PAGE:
This is a personal story I wish to share about this amazing cat who came into my life for a (too) brief time. The photos you see are of White Kitty. White Kitty started coming into our garden around October 2015. At first it stressed me out a bit, thinking he would hunt the birds in our wildlife sanctuary. He simply enjoyed watching them once we came to an understanding that I would feed him instead. He loved the path in our back yard (pictured) he would luxuriate in grooming his paws in the sun there and lounging for hours & blinking at the slightly offended doves. Although I had never desired having an outdoor cat because the dangers are so many (outdoor cats live an average of 2 years-compared to a 15-20 year lifespan for indoor only) I could not help myself when I saw that he was hungry and I put out a special bowl for him by the ferns in the shade. White Kitty was completely feral, so at first I had to go inside after feeding him so he would eat. I would show him the full bowl, put it down, then go in. Eventually after months of his he began to eat if I was outside, still keeping a 10-15 foot distance. We settled into a comfortable routine and I grew accustomed to looking for him. We didn't communicate much in words (in fact I thought he was a girl for a while and he didn't correct me) it was very much simply an energetic heart connection. Our indoor baby kitties watched for him too, through the screen door. White Kitty indicated that he liked being outdoors and did not want to live inside.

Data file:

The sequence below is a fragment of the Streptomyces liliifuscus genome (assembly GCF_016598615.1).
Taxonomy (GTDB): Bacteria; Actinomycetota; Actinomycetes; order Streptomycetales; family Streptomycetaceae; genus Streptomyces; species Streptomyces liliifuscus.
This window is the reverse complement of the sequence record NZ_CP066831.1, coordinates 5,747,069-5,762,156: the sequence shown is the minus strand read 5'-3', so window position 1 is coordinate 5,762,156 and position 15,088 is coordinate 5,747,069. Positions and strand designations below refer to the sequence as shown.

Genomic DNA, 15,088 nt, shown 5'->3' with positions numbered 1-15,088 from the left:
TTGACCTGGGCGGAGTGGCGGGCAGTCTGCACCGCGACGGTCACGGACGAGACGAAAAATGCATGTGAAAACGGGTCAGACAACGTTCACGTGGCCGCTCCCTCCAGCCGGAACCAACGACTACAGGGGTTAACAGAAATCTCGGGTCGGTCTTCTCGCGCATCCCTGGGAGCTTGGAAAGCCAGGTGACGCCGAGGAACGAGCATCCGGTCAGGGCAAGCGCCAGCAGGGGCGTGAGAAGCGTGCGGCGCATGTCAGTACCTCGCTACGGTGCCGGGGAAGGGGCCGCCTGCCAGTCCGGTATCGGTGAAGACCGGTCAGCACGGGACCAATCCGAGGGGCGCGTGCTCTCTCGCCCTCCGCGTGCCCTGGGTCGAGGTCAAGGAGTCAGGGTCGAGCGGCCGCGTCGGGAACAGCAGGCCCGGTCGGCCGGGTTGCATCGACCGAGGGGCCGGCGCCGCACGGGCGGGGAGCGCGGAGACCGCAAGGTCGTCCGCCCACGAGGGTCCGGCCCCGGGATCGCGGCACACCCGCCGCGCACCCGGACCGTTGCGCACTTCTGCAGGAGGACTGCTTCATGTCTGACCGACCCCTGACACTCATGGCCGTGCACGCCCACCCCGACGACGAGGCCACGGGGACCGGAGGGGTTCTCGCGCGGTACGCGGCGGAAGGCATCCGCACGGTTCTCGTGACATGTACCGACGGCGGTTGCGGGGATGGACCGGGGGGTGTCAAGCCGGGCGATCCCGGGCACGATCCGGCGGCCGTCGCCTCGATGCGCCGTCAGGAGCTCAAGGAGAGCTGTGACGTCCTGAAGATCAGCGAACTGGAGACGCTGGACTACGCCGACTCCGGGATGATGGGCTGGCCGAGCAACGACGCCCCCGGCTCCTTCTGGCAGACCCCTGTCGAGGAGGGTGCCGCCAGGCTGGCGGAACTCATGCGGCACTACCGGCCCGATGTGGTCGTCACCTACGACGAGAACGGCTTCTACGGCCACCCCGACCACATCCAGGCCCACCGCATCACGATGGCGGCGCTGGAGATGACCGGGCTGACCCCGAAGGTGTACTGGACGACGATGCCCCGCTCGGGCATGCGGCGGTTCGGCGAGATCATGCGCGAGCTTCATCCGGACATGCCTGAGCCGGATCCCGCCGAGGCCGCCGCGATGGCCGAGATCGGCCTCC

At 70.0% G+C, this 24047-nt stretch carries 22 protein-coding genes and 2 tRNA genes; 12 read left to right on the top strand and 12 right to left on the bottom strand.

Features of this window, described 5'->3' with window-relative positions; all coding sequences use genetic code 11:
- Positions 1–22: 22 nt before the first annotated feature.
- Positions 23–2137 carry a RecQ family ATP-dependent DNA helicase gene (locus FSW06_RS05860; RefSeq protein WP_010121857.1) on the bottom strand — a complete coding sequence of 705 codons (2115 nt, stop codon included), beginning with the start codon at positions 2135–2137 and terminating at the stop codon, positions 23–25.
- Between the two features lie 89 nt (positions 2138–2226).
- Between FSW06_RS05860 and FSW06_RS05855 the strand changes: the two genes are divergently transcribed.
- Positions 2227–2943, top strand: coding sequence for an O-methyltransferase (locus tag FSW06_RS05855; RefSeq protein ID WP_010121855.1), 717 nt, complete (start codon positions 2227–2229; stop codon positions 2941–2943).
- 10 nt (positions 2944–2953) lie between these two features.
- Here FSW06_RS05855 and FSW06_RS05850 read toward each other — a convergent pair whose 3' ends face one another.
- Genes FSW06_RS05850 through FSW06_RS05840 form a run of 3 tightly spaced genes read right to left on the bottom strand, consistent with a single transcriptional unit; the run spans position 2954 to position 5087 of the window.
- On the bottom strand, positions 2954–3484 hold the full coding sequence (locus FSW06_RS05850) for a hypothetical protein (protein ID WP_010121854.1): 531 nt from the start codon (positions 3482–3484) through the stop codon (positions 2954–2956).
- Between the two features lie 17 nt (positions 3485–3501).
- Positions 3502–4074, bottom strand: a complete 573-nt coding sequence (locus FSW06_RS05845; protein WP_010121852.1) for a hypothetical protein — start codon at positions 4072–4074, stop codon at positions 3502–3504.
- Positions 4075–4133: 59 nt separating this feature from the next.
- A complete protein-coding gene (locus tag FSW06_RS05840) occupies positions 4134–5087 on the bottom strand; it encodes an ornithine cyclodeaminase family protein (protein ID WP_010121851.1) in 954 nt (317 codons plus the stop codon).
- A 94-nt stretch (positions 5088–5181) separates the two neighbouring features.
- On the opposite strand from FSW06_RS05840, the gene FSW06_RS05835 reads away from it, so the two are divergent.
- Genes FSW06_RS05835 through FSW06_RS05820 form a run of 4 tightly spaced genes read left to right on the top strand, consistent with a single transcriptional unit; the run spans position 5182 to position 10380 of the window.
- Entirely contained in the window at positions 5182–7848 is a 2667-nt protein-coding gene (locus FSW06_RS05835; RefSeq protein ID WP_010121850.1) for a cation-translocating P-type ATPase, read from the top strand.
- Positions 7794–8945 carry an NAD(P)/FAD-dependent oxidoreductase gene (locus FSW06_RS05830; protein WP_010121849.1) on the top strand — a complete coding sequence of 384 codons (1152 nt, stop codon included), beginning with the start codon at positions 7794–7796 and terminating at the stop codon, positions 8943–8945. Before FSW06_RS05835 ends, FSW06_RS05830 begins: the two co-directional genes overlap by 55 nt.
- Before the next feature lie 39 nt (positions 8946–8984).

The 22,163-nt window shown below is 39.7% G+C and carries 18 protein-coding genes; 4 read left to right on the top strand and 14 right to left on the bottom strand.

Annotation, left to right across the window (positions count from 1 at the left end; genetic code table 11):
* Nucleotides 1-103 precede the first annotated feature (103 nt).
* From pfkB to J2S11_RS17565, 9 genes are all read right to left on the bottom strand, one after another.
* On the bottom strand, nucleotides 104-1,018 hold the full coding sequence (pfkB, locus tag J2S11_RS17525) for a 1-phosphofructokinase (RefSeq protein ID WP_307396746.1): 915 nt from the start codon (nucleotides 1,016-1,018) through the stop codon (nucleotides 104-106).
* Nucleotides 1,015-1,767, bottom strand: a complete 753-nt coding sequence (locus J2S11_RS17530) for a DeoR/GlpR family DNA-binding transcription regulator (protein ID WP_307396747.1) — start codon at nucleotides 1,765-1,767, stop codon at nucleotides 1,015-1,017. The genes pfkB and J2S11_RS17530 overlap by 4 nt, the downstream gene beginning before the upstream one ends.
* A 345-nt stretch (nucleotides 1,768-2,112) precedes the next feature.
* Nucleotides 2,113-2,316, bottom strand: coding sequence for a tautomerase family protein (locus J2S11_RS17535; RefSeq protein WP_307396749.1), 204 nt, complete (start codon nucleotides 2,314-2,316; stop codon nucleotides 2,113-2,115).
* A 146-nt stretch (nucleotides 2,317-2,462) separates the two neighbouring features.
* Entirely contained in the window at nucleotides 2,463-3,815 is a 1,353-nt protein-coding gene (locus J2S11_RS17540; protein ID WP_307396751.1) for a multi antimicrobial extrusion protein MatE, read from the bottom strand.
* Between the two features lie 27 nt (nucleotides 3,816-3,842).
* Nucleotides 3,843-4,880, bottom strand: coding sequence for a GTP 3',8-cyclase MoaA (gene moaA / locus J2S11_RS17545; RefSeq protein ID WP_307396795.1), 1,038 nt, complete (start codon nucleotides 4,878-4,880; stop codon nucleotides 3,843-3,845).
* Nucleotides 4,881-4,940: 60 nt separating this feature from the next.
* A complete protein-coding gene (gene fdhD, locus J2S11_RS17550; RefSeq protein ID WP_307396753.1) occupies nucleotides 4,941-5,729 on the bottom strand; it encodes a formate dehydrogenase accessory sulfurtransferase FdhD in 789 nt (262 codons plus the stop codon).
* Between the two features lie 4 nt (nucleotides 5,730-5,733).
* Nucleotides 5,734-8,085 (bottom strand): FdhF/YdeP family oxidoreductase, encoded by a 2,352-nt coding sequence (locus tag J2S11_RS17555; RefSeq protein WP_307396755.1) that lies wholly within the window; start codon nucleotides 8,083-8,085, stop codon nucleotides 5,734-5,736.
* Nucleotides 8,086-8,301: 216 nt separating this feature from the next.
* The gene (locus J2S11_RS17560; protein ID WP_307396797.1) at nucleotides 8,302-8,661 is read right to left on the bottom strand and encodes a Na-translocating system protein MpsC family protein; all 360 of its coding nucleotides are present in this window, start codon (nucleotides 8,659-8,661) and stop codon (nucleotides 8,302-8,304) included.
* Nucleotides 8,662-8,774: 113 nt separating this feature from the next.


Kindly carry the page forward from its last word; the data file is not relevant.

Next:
Last Sunday my husband and I were having breakfast on the deck and noticed White Kitty limping badly and not putting down his right paw at all. He could not put any weight on it. I sent him Reiki and felt him strongly absorbing the rainbow rays of healing, but he needed medical intervention too. Since he was still completely feral we got a humane trap and put it out on Tuesday. I asked White Kitty if he wanted medical help to please walk into the cage. My mom, who has been learning to communicate with animals, added to this message too. I also asked for his permission to neuter him and offer any additional medical intervention necessary. He agreed and walked into the trap that same night. I was elated that he agreed so quickly but also conflicted about having to trap him to help. Even though his "higher self" gave me permission, his instincts were to freak out a bit when he realized he was contained. We covered him (in the cage/trap) with a heavy rug and he settled down. The next morning our amazing vet came and cleaned out and disinfected his wound. She said it was a bite from another cat, probably over a lady cat. He received antibiotics for it, a rabies shot, he was neutered and tested for feline leukemia & hiv. (Results were good 100% healthy.) We kept him in a cozy carrier overnight to recover fully and he got fancy cat tuna that evening. Seeing him under anesthesia looking so vulnerable made me realize how much I had fallen in love with him and that I already thought of him as family, as ours, even though he lived outside. We released him the next day and he ran off, visibly better. I started harboring thoughts that since he responded so well to having been helped medically maybe we could with much love and time be his full time guardians/caretakers, his family. The vet mentioned that approximately 6 weeks after being neutered male cats settle down, and I thought this would mean he might stick close to home instead of the wide territory he was keeping. I posted on facebook to alert neighbors that we were taking care of him and to help me look out for White Kitty.